Email updates

Keep up to date with the latest news and content from BMC Ear, Nose and Throat Disorders and BioMed Central.

Open Access Research article

Primary Nasopharyngeal non-Hodgkin lymphomas: a retrospective review of 26 Moroccan patients

Wafa Allam1*, Nabil Ismaili1, Sanaa Elmajjaoui2, Bel K Elgueddari2, Mohammed Ismaili3 and Hassan Errihani1

Author affiliations

1 Medical Oncology Unit, National Institute of Oncology, University Center, Avenue Allal Alfassi, Alirfane Rabat, Morocco

2 Department of Radiotherapy, National Institute of Oncology, University Center, Avenue Allal Alfassi, Alirfane Rabat, Morocco

3 Department of Microbiology, Moulay Ismail University, Meknes, Morocco

For all author emails, please log on.

Citation and License

BMC Ear, Nose and Throat Disorders 2009, 9:11  doi:10.1186/1472-6815-9-11

Published: 17 November 2009

Abstract

Background

Nasopharyngeal non-Hodgkin lymphomas (NNHL) are extremely rare. In this study, we will report the progress achieved in the management of this disease in our institute.

Methods

We retrospectively reviewed the records of 26 patients having primary NNHL who were managed between January 1997 and December 2008, to evaluate and compare their clinical characteristics and treatment outcome. Clinical variables, including age, sex, stage, and treatment modality, were assessed. Disease free survival and overall survival were measured. Survival curves were constructed using the KaplanMeier method. The log-rank test was used to compare them.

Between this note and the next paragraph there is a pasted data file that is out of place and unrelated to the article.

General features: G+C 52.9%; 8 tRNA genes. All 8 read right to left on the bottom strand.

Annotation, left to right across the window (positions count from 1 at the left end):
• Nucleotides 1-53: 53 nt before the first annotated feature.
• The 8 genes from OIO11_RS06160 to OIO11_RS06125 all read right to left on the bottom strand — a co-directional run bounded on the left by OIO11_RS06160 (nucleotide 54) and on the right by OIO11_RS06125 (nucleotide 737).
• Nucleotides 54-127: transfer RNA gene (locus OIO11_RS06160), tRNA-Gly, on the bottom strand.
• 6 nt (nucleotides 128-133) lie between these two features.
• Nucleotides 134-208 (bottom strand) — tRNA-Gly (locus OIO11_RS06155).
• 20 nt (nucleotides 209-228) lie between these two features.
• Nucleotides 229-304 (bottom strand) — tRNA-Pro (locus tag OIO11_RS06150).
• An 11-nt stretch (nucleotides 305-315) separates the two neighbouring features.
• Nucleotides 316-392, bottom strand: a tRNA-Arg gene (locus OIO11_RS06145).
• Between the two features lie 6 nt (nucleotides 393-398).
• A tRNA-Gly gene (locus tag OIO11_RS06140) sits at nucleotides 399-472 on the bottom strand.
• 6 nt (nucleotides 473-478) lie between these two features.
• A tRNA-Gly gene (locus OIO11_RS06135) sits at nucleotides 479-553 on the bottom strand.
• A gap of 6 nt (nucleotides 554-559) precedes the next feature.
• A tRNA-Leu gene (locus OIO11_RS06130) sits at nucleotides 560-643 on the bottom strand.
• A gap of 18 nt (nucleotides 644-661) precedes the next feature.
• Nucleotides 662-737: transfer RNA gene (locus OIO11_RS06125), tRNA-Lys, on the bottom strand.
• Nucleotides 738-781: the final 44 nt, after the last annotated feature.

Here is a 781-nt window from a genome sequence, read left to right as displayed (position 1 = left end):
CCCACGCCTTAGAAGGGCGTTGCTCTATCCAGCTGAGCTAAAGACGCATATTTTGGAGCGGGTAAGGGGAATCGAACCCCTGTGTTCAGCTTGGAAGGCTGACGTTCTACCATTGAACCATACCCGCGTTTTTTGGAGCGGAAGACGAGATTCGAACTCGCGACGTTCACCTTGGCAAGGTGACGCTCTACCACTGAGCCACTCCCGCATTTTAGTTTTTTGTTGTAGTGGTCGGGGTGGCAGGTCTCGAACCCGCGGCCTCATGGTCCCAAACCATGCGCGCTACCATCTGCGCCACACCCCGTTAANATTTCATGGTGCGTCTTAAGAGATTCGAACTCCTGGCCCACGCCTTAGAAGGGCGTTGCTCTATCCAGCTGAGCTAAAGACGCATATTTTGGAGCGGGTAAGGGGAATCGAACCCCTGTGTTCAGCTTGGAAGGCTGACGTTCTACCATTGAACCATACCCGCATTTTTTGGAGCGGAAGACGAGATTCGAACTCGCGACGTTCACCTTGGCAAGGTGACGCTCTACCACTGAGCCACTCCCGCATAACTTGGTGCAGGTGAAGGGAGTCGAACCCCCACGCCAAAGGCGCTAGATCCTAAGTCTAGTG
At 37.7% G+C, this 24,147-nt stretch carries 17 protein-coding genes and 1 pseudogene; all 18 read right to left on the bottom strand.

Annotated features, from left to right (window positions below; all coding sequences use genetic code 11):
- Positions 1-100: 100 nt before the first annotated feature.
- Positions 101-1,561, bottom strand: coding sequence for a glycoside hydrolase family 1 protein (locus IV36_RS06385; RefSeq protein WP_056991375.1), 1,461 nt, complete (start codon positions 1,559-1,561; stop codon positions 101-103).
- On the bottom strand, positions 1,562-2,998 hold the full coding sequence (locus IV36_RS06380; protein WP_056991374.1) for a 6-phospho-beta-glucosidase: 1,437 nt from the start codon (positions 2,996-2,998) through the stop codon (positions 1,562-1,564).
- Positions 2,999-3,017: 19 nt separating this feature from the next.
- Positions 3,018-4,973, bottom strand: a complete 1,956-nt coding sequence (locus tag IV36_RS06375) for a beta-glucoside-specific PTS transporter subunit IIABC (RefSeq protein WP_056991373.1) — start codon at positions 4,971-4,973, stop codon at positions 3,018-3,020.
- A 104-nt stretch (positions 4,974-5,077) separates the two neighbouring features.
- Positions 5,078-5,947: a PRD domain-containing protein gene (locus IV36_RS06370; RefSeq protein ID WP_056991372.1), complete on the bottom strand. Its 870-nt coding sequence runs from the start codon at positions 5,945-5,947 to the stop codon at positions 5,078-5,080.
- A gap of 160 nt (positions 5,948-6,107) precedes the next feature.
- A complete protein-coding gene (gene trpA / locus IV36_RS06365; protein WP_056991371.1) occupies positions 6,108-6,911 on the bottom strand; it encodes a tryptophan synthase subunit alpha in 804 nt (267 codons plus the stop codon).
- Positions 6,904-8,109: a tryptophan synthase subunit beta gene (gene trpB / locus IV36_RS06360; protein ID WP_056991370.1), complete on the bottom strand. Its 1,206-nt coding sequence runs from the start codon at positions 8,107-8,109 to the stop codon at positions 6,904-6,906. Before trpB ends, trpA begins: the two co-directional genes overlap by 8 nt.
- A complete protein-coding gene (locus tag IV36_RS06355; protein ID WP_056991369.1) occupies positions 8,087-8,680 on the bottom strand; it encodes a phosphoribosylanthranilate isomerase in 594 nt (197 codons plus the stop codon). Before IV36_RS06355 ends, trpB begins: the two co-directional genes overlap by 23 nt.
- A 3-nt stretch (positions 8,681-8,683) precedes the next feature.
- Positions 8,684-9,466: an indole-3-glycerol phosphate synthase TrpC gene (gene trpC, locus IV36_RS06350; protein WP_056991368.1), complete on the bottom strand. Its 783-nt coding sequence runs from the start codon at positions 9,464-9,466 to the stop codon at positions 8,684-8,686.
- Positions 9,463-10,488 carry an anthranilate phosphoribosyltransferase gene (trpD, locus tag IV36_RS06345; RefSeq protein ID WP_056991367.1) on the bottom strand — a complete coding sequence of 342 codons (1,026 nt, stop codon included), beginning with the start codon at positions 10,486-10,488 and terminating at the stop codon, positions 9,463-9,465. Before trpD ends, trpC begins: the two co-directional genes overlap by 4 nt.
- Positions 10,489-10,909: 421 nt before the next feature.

Results

Median age of our patients was 52.7 years. Nasal obstruction, nasal discharge and epistaxis were the frequent symptoms in NNHL patients. Histology of NNHL were mainly large B-cell and follicular lymphoma. Four patients (15.4%) were at stage I, 15 (57.6%) at stage II, and 7 (27%) were at stage III/IV. The patients were treated with chemotherapy alone (27%) or chemotherapy plus radiotherapy (73%). At early stage (stage I/II), the patients were managed with chemo-radiotherapy. When the whole treatment was completed, 18 patients (69.2%) achieved complete response and remained disease free. After 25.9 months median follow-up, overall survival at 1 year was 87% and disease free survival at 1 year was 71%. The difference in term of overall and disease free survival between stage I, II, III and IV was significant (Log rank test: p = 0.02 for overall survival and p = 0.01 for disease free survival).

Conclusion

From our study, we conclude that histological characteristics, principle of treatment and outcome of primary NNHL patients are particular and more studies have to be directed.